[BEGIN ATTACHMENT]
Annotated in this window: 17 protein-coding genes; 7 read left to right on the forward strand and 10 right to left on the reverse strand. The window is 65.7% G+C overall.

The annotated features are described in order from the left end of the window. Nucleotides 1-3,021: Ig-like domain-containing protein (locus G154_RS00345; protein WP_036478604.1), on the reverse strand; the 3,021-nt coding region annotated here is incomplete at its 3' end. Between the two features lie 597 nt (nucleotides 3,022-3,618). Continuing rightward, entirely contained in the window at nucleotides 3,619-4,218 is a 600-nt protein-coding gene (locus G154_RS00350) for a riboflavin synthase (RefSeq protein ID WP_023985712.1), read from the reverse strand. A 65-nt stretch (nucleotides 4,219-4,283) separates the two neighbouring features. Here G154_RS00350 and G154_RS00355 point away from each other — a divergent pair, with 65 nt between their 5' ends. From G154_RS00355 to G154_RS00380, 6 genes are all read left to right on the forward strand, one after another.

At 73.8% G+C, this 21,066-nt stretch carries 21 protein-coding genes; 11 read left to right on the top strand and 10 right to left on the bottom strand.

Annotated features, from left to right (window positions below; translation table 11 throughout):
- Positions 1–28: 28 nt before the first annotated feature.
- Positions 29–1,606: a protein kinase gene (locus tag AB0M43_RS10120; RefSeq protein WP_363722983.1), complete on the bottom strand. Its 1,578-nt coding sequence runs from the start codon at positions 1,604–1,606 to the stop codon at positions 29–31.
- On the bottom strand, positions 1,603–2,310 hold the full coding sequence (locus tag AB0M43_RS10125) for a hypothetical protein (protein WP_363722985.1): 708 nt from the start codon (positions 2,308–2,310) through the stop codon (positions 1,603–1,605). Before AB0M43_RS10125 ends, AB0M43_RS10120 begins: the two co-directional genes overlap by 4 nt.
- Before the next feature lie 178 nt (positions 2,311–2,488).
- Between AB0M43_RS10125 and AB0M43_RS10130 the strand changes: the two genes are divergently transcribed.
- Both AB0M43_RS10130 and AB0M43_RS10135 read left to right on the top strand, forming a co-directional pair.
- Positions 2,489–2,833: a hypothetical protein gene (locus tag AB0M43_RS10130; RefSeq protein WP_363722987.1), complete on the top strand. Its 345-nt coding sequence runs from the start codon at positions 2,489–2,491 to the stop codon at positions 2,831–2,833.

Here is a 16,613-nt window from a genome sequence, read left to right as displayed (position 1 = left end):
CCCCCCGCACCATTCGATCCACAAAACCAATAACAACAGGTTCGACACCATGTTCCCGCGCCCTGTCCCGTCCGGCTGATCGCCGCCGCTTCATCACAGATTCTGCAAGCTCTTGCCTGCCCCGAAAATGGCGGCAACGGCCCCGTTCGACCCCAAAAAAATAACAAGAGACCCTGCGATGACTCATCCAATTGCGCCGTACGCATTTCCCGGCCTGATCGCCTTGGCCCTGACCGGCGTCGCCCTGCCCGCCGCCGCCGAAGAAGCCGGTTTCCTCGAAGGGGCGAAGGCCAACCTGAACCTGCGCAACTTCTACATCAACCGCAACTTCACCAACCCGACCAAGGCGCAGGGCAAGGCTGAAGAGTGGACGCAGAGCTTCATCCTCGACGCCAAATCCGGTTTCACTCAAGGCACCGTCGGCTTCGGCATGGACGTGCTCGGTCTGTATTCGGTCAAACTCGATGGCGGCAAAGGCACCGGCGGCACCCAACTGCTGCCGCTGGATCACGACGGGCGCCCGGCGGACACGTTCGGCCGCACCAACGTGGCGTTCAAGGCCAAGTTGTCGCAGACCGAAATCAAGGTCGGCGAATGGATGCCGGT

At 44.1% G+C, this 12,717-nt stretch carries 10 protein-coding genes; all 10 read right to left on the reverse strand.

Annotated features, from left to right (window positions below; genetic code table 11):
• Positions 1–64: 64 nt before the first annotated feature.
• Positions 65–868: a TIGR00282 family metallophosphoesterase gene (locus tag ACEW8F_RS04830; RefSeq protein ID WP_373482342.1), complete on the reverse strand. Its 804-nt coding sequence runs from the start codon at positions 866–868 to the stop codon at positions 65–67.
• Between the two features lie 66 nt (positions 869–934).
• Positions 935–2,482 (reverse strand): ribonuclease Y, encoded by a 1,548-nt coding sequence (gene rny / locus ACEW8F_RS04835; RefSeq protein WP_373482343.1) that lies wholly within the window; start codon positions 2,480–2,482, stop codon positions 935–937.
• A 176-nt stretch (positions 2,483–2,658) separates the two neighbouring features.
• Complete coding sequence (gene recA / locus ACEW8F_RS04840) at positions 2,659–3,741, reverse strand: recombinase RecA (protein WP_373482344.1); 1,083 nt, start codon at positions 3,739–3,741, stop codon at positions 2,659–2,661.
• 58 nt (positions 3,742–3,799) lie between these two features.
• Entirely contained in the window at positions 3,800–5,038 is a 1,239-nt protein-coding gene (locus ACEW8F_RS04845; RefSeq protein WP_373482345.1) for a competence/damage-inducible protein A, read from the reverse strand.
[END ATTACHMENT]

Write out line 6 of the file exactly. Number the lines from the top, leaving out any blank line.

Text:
- Positions 29–1,606: a protein kinase gene (locus tag AB0M43_RS10120; RefSeq protein WP_363722983.1), complete on the bottom strand. Its 1,578-nt coding sequence runs from the start codon at positions 1,604–1,606 to the stop codon at positions 29–31.